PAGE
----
The integrity of Pakistani cricket has been called into question following the arrest of alleged match-fixer Mazhar Majeed, 35, by Scotland Yard this Sunday, and a wider investigation suggests some cricketers could be banned for life or even arrested, the Times of India is reporting. The Guardian reports that the cricketers accused of “spot-fixing,” or illegally attempting to defraud bookmakers, will not be suspended by the Pakistan cricket board chairman until they have been proved guilty through hard evidence. Captain Salman Butt, Mohammad Amir and Mohammad Asif have allegedly been implicated, but arrived in Taunton, England, for the Sunday match.
All 82 matches that Mazhar Majeed has been involved in will now be investigated by the Anti-Corruption Unit of the International Cricket Council. Former Pakistan captains Imran Khan, Rameez Raja and Javed Miandad have called for lifetime bans if the charges are proved.
Spot-fixing, unlike match-fixing, is difficult to detect due to the subtle nature of the skill. By adjusting the timing of a first thrown-in for a match, for instance, a cricketer can adjust the results in a pre-arranged fix.
Cricket is hardly alone in accusations of fixing. In 2009, a major scandal emerged when European football (soccer) players and referees were accused of widespread match-fixing. The investigation spanned nine countries, 200 games, and at least 200 people, including 32 players. Most of the games investigated were in Germany, 32 in all; Switzerland saw 22 games; Turkey 29; Croatia 14; Slovenia 7; Hungary 13; Bosnia 8; Austria 11; and Belgium had 17 games under suspicion.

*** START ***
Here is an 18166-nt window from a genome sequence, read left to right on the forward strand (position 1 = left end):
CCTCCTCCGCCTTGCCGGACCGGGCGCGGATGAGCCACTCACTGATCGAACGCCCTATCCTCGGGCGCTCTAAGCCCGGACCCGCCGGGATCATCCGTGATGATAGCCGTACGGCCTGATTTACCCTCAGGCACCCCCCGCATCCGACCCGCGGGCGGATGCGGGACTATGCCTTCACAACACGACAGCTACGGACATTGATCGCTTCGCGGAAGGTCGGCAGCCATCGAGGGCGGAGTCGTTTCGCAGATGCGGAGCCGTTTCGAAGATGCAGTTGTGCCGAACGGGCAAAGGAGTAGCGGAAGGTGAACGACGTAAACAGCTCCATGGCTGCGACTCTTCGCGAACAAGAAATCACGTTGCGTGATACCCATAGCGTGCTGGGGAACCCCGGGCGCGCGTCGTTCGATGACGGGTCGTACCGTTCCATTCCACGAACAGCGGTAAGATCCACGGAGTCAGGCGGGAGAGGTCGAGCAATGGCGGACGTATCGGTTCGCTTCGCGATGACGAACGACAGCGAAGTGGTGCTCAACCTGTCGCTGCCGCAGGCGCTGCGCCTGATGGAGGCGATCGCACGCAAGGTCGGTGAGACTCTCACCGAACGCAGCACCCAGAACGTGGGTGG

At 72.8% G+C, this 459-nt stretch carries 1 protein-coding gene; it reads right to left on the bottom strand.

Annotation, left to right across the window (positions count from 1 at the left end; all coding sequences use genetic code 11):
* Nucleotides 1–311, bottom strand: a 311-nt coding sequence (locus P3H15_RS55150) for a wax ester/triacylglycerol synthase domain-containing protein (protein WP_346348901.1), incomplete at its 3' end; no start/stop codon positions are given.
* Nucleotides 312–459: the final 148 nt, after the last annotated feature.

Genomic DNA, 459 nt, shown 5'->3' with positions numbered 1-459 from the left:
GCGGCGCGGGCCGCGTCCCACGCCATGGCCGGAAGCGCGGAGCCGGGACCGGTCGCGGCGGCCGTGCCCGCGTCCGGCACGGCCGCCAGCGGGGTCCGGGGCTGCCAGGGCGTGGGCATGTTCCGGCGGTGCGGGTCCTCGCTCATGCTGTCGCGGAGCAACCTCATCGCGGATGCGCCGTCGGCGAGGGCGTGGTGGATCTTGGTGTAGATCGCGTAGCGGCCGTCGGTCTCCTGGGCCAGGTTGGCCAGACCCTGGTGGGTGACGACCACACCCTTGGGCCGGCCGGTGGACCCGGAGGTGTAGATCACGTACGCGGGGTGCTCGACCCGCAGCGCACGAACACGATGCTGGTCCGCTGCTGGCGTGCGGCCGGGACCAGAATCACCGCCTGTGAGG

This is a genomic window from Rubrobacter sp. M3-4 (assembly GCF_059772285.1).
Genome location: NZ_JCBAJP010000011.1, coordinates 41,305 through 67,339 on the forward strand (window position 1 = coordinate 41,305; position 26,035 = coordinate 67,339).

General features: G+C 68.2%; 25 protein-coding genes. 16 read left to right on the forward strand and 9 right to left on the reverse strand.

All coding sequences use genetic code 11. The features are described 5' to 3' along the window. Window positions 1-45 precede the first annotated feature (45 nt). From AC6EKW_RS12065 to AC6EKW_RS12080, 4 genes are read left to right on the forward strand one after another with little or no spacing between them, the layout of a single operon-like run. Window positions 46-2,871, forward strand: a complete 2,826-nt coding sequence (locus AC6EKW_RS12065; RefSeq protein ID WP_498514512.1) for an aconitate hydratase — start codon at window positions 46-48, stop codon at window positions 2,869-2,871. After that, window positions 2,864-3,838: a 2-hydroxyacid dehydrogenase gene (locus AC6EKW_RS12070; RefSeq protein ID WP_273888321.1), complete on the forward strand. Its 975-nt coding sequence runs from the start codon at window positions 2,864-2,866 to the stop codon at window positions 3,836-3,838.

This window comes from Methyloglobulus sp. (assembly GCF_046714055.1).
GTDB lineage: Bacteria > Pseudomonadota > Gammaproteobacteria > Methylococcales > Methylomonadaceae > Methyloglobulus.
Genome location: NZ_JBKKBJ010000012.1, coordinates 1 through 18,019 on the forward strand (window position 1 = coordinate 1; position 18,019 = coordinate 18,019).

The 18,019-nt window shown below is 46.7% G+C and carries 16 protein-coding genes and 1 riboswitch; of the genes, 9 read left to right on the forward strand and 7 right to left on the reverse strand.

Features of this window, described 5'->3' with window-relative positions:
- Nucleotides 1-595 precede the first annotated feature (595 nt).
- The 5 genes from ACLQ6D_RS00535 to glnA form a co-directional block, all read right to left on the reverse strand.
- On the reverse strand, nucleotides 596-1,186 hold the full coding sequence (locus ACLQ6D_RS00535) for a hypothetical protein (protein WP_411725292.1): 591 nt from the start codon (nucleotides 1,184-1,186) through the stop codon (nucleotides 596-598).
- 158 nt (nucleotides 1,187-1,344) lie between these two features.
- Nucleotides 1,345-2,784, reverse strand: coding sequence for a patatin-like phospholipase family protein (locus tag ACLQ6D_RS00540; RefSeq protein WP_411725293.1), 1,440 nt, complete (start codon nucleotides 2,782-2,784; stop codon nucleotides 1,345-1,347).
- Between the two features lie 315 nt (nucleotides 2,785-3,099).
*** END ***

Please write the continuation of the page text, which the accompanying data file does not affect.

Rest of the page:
Giuseppe Postiglione, owner of Potenza S.C., was one of 17 people arrested, all but two arrested in Germany. The other two suspects were detained in Switzerland. A betting fraud detection system is in place to monitor real-time betting. The system alerts authorities in the event irregularities pop up.
A similar problem arose in 2005, according to the BBC, when German referee Robert Hoyzer was admitted to match-fixing. Problems occurred again in 2006, when Italian teams Juventus, Fiorentina, Lazio and AC Milan were all implicated in match-fixing.
Soccer has recognized that corruption is a serious threat to the health of the game, and it’s a lesson cricket will have to begin to take more seriously, in particular in Pakistan. To have one country implicated so strongly with alleged corruption means that it is incumbent on that nation’s cricket officials to initiate a more serious monitoring system of its own, lest fans begin to tune out.
Ist, Ashis Ray & Indranil Basu, “Cash found in hotel rooms of Pak players, 82 matches to be probed” Times of India
Gary Payne, “Pakistan refuse to suspend ‘spot-fixing’ players without proof” The Guardian
Eric Pfanner, “Game-Fixing Scandal Makes Many Poor Performances Suspect” New York Times
Owen Gibson, “Europe hit by ‘biggest-ever’ match-fixing scandal” The Guardian
BBC News, “Match-fixing inquiry probes 200 European football games”